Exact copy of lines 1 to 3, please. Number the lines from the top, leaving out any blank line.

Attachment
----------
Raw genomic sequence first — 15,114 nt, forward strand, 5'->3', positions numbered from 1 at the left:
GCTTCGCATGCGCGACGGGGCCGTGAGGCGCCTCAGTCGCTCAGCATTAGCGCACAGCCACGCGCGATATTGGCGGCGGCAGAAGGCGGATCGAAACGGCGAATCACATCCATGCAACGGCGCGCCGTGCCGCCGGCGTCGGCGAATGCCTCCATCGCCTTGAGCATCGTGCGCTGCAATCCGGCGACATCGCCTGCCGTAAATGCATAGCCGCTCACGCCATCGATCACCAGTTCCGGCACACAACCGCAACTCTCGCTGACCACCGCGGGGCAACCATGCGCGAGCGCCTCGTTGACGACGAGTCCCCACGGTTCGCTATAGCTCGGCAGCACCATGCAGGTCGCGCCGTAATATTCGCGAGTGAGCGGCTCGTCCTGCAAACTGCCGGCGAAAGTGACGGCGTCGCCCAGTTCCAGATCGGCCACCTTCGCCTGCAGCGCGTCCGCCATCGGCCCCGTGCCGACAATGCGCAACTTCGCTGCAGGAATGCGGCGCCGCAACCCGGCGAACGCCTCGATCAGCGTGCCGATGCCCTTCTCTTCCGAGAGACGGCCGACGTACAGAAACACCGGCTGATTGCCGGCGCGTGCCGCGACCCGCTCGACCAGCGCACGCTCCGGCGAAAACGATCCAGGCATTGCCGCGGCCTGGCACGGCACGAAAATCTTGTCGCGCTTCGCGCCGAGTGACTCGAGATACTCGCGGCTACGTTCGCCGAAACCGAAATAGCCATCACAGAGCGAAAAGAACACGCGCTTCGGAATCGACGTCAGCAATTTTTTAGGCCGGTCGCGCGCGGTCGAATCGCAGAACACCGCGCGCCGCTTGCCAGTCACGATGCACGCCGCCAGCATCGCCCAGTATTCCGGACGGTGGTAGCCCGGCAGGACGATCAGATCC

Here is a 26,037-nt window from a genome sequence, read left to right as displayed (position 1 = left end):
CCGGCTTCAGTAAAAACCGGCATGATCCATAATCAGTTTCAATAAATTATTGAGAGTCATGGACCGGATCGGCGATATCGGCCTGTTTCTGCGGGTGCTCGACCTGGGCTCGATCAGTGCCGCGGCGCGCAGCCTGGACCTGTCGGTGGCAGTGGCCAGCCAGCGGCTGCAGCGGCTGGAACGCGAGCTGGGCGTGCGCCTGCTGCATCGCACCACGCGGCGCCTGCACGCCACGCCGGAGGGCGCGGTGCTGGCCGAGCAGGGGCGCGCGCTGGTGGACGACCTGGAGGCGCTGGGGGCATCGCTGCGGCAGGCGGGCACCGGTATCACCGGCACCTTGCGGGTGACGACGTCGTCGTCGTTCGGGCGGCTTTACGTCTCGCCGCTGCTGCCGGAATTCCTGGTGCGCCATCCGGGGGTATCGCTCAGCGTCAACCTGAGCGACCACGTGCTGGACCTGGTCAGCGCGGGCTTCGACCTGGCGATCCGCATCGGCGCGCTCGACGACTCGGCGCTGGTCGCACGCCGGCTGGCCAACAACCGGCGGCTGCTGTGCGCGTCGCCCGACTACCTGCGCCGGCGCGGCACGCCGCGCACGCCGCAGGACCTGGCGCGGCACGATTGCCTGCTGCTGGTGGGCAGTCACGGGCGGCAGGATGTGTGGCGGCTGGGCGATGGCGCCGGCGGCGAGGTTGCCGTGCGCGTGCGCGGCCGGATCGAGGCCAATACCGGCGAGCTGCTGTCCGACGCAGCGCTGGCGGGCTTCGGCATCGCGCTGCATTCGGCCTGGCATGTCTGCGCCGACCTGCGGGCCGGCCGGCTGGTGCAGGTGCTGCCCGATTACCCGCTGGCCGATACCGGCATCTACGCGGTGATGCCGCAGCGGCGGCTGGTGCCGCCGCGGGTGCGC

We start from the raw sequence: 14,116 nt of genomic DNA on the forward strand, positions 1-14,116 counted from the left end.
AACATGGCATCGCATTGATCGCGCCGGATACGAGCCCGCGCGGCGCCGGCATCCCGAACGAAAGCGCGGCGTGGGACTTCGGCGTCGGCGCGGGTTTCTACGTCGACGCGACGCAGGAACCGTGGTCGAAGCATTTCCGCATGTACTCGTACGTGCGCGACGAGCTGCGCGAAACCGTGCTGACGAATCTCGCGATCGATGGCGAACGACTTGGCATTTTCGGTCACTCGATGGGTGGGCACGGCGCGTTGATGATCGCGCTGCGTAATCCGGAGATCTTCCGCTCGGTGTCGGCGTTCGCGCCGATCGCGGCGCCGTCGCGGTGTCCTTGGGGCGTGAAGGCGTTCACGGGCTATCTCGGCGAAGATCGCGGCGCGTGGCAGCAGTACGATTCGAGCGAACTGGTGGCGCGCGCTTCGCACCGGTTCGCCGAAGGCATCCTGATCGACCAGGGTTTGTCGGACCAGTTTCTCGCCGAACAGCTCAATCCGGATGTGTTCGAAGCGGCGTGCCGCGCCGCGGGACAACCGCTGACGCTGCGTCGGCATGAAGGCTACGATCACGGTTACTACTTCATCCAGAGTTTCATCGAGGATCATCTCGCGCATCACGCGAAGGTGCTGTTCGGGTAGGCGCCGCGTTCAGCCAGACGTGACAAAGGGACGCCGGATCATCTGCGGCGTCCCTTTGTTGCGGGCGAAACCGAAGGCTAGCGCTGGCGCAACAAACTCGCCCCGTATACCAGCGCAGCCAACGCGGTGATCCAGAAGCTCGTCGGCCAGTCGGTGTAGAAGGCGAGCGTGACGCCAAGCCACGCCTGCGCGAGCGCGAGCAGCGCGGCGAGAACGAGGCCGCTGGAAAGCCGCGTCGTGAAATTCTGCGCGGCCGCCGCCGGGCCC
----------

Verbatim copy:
Raw genomic sequence first — 15,114 nt, forward strand, 5'->3', positions numbered from 1 at the left:
GCTTCGCATGCGCGACGGGGCCGTGAGGCGCCTCAGTCGCTCAGCATTAGCGCACAGCCACGCGCGATATTGGCGGCGGCAGAAGGCGGATCGAAACGGCGAATCACATCCATGCAACGGCGCGCCGTGCCGCCGGCGTCGGCGAATGCCTCCATCGCCTTGAGCATCGTGCGCTGCAATCCGGCGACATCGCCTGCCGTAAATGCATAGCCGCTCACGCCATCGATCACCAGTTCCGGCACACAACCGCAACTCTCGCTGACCACCGCGGGGCAACCATGCGCGAGCGCCTCGTTGACGACGAGTCCCCACGGTTCGCTATAGCTCGGCAGCACCATGCAGGTCGCGCCGTAATATTCGCGAGTGAGCGGCTCGTCCTGCAAACTGCCGGCGAAAGTGACGGCGTCGCCCAGTTCCAGATCGGCCACCTTCGCCTGCAGCGCGTCCGCCATCGGCCCCGTGCCGACAATGCGCAACTTCGCTGCAGGAATGCGGCGCCGCAACCCGGCGAACGCCTCGATCAGCGTGCCGATGCCCTTCTCTTCCGAGAGACGGCCGACGTACAGAAACACCGGCTGATTGCCGGCGCGTGCCGCGACCCGCTCGACCAGCGCACGCTCCGGCGAAAACGATCCAGGCATTGCCGCGGCCTGGCACGGCACGAAAATCTTGTCGCGCTTCGCGCCGAGTGACTCGAGATACTCGCGGCTACGTTCGCCGAAACCGAAATAGCCATCACAGAGCGAAAAGAACACGCGCTTCGGAATCGACGTCAGCAATTTTTTAGGCCGGTCGCGCGCGGTCGAATCGCAGAACACCGCGCGCCGCTTGCCAGTCACGATGCACGCCGCCAGCATCGCCCAGTATTCCGGACGGTGGTAGCCCGGCAGGACGATCAGATCC

Here is a 26,037-nt window from a genome sequence, read left to right as displayed (position 1 = left end):